"End of the Innocence" is more than a work of YA or M/M romance or fiction. It's a statement of pure love. It's an offering of life-blood. It's a cry in the dark, a soul-shattering scream, a nightmare. And it is stunningly beautiful.

There have been three prior books in the Foster High series dealing with Brad and Kyle, two high school students in a small Texas town. The series deals with their coming out, the repercussions to them personally and to the relationships that they have with their friends, families, enemies and community.

In "End of the Innocence", we finally deal with Kelly, Brad's jock friend. As we have learned, Brad and Kelly have fooled around in the past, and Kelly is struggling to reconcile his friendship and feelings towards Brad. We also, in a parallel way, explore the boys' relationship with Jennifer, Brad's ex-girlfriend. There are also other gay men in the town we meet, and they play an important role, but the focus is on these four.

I can't go deeper into the storyline without giving too much away, but the book explores the past and current implications of coming out in Foster. How some current characters on the canvas have dealt with it (or not), and the larger issue of bullying and harassment and, in some cases, outright murder involving those not like their neighbors. It looks at the unlikely friendship formed between Kyle and Kelly and between Brad and Jennifer.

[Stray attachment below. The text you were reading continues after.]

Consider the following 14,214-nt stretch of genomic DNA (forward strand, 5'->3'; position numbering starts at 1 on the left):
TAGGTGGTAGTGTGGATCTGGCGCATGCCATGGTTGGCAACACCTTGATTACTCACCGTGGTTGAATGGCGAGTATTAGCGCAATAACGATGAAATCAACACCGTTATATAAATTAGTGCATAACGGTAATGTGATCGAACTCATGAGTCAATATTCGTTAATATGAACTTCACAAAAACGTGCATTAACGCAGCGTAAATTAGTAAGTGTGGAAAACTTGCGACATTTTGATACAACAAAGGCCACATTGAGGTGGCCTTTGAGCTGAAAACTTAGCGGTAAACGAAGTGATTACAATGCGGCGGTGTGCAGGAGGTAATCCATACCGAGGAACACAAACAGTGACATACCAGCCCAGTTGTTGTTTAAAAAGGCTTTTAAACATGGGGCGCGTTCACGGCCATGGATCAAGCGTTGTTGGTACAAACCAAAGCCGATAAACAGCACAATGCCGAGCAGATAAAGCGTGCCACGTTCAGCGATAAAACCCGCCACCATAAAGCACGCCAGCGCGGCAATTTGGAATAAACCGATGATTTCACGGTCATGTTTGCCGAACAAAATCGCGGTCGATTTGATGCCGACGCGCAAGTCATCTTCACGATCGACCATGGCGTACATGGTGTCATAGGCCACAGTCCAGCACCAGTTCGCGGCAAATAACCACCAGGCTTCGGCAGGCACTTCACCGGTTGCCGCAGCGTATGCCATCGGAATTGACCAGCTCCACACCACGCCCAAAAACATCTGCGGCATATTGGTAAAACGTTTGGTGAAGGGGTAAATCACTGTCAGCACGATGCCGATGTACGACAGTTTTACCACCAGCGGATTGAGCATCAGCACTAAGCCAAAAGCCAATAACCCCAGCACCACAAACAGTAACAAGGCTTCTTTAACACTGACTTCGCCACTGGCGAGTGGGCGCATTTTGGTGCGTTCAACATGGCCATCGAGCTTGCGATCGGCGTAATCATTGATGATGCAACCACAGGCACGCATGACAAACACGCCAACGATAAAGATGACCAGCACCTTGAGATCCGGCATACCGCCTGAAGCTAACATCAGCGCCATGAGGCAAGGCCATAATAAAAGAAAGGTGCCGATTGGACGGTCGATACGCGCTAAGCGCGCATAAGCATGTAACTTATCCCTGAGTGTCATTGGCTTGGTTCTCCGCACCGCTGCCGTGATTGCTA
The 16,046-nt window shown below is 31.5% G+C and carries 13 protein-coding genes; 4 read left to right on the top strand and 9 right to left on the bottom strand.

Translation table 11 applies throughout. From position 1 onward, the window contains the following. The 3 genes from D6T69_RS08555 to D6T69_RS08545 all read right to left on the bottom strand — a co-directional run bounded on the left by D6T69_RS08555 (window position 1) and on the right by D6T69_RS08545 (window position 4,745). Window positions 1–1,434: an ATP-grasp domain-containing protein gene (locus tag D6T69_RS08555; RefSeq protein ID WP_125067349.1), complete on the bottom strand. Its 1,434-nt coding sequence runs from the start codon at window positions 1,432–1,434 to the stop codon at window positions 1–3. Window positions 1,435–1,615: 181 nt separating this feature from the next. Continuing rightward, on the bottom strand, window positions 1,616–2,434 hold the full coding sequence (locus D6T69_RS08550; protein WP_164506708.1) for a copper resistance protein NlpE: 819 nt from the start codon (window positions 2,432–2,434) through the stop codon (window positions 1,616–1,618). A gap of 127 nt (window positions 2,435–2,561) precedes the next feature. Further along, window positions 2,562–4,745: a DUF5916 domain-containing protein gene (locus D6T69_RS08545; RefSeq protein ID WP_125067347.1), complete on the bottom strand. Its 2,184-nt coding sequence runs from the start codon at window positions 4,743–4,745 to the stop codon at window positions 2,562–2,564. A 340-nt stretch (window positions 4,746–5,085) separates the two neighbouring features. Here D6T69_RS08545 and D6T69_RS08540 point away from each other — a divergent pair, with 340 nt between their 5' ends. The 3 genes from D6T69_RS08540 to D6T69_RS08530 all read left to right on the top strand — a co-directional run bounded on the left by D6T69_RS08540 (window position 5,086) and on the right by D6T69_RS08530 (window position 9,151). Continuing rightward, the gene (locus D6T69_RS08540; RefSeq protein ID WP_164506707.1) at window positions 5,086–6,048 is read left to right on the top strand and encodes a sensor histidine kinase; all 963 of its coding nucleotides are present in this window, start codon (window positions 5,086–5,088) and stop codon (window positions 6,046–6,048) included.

Read this at your own risk, and forgive me if I give too much away, but there is another outing. It is horrible, unexpected yet completely fated to happen. And the fallout is...devastating.

I read this book through in one sitting, the words spinning a web around me with a  subtle sense of foreboding and dread. No, no, I kept thinking, this can't be going there. And then I hit the last twenty percent of the book and alternated between tears and blank, honest horror. I've seen this, lived this, picked up the pieces after this book happened. I never wanted to relive it, and yet, here it was, laid out for me to bleed over again.

And damn it, I wouldn't have it any other way.

John - I cannot give him enough credit here. The writing is restrained and so very real. His sure hand is on every word, every sentence, and he deftly took me on a journey of pain and discovery, pulled the scab off every wound in that small town and led me around like one of Dickens' Ghosts.

Because what we are dealing with here, when it's all stripped away, is a very basic choice we all have to make when we come out or are outed. Deal, or don't. Stay, or run. Live, or die.

And sometimes people

This is an important work for teens, for parents, for teachers, for anyone who has or deals with kids. Hell, it's important for everyone. There are lessons to be learned here - about life, choosing to live, how we treat out fellow companions on the road of life, and how we sometimes bury our heads in the sand. It's also about the cold, hard fact that even when we try out best, we can only save ourselves. It's about guilt, gang mentality, the abuse of power.

But let's not forget something in the midst of all this. It's about love. Because Brad and Kyle? They were outed, treated horribly, betrayed by those in power. And they still chose love.

Not everyone does. But they did.

So did John, thank god. I just wish I could do his beautiful story the justice it deserves. I hope he forgives me for not being enough, because I love him like a little brother and he seems to think my words mean something.

I want to be like him when I grow up. Thanks for sticking around.


"Burnished by Fire"

Review - "Burnished By Fire" by Andrew Grey